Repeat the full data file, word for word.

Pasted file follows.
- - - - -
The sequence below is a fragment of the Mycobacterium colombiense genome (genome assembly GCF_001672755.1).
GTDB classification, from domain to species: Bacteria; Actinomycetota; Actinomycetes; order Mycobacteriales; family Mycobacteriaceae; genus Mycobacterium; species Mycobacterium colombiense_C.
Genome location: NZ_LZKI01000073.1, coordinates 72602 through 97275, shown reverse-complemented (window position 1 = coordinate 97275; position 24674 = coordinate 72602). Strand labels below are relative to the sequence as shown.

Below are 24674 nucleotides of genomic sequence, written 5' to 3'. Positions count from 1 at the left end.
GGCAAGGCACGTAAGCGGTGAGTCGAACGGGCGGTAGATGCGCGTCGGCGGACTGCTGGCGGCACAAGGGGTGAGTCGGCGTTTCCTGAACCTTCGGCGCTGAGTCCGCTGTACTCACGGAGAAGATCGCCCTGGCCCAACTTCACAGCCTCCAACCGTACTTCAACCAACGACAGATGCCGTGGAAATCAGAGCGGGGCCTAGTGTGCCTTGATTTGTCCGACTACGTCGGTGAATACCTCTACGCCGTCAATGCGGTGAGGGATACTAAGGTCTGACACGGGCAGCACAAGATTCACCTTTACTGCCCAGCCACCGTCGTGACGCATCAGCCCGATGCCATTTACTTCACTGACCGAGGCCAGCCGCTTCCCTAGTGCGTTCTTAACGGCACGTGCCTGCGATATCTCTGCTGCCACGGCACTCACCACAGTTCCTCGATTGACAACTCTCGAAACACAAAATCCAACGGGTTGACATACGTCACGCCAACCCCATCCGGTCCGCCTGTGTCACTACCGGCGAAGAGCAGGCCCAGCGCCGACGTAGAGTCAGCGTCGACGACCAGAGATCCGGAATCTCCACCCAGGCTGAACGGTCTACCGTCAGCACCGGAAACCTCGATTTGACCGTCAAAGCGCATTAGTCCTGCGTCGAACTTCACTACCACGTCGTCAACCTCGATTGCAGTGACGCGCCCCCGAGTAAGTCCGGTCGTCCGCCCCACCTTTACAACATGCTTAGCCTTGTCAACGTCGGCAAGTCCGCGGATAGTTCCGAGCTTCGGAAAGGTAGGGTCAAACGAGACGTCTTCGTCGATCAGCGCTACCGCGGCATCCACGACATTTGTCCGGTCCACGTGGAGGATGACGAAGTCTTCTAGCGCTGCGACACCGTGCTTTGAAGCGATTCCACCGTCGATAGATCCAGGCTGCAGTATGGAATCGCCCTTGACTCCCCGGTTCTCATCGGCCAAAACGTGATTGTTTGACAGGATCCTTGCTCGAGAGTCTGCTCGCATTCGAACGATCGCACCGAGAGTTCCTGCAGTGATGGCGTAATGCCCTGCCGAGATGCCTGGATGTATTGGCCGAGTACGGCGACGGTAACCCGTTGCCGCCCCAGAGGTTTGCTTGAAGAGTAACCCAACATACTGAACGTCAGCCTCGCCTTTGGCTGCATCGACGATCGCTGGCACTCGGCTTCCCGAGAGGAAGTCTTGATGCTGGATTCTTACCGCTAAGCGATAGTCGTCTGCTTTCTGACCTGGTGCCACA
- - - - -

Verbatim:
The sequence below is a fragment of the Mycobacterium colombiense genome (genome assembly GCF_001672755.1).
GTDB classification, from domain to species: Bacteria; Actinomycetota; Actinomycetes; order Mycobacteriales; family Mycobacteriaceae; genus Mycobacterium; species Mycobacterium colombiense_C.
Genome location: NZ_LZKI01000073.1, coordinates 72602 through 97275, shown reverse-complemented (window position 1 = coordinate 97275; position 24674 = coordinate 72602). Strand labels below are relative to the sequence as shown.

Below are 24674 nucleotides of genomic sequence, written 5' to 3'. Positions count from 1 at the left end.
GGCAAGGCACGTAAGCGGTGAGTCGAACGGGCGGTAGATGCGCGTCGGCGGACTGCTGGCGGCACAAGGGGTGAGTCGGCGTTTCCTGAACCTTCGGCGCTGAGTCCGCTGTACTCACGGAGAAGATCGCCCTGGCCCAACTTCACAGCCTCCAACCGTACTTCAACCAACGACAGATGCCGTGGAAATCAGAGCGGGGCCTAGTGTGCCTTGATTTGTCCGACTACGTCGGTGAATACCTCTACGCCGTCAATGCGGTGAGGGATACTAAGGTCTGACACGGGCAGCACAAGATTCACCTTTACTGCCCAGCCACCGTCGTGACGCATCAGCCCGATGCCATTTACTTCACTGACCGAGGCCAGCCGCTTCCCTAGTGCGTTCTTAACGGCACGTGCCTGCGATATCTCTGCTGCCACGGCACTCACCACAGTTCCTCGATTGACAACTCTCGAAACACAAAATCCAACGGGTTGACATACGTCACGCCAACCCCATCCGGTCCGCCTGTGTCACTACCGGCGAAGAGCAGGCCCAGCGCCGACGTAGAGTCAGCGTCGACGACCAGAGATCCGGAATCTCCACCCAGGCTGAACGGTCTACCGTCAGCACCGGAAACCTCGATTTGACCGTCAAAGCGCATTAGTCCTGCGTCGAACTTCACTACCACGTCGTCAACCTCGATTGCAGTGACGCGCCCCCGAGTAAGTCCGGTCGTCCGCCCCACCTTTACAACATGCTTAGCCTTGTCAACGTCGGCAAGTCCGCGGATAGTTCCGAGCTTCGGAAAGGTAGGGTCAAACGAGACGTCTTCGTCGATCAGCGCTACCGCGGCATCCACGACATTTGTCCGGTCCACGTGGAGGATGACGAAGTCTTCTAGCGCTGCGACACCGTGCTTTGAAGCGATTCCACCGTCGATAGATCCAGGCTGCAGTATGGAATCGCCCTTGACTCCCCGGTTCTCATCGGCCAAAACGTGATTGTTTGACAGGATCCTTGCTCGAGAGTCTGCTCGCATTCGAACGATCGCACCGAGAGTTCCTGCAGTGATGGCGTAATGCCCTGCCGAGATGCCTGGATGTATTGGCCGAGTACGGCGACGGTAACCCGTTGCCGCCCCAGAGGTTTGCTTGAAGAGTAACCCAACATACTGAACGTCAGCCTCGCCTTTGGCTGCATCGACGATCGCTGGCACTCGGCTTCCCGAGAGGAAGTCTTGATGCTGGATTCTTACCGCTAAGCGATAGTCGTCTGCTTTCTGACCTGGTGCCACA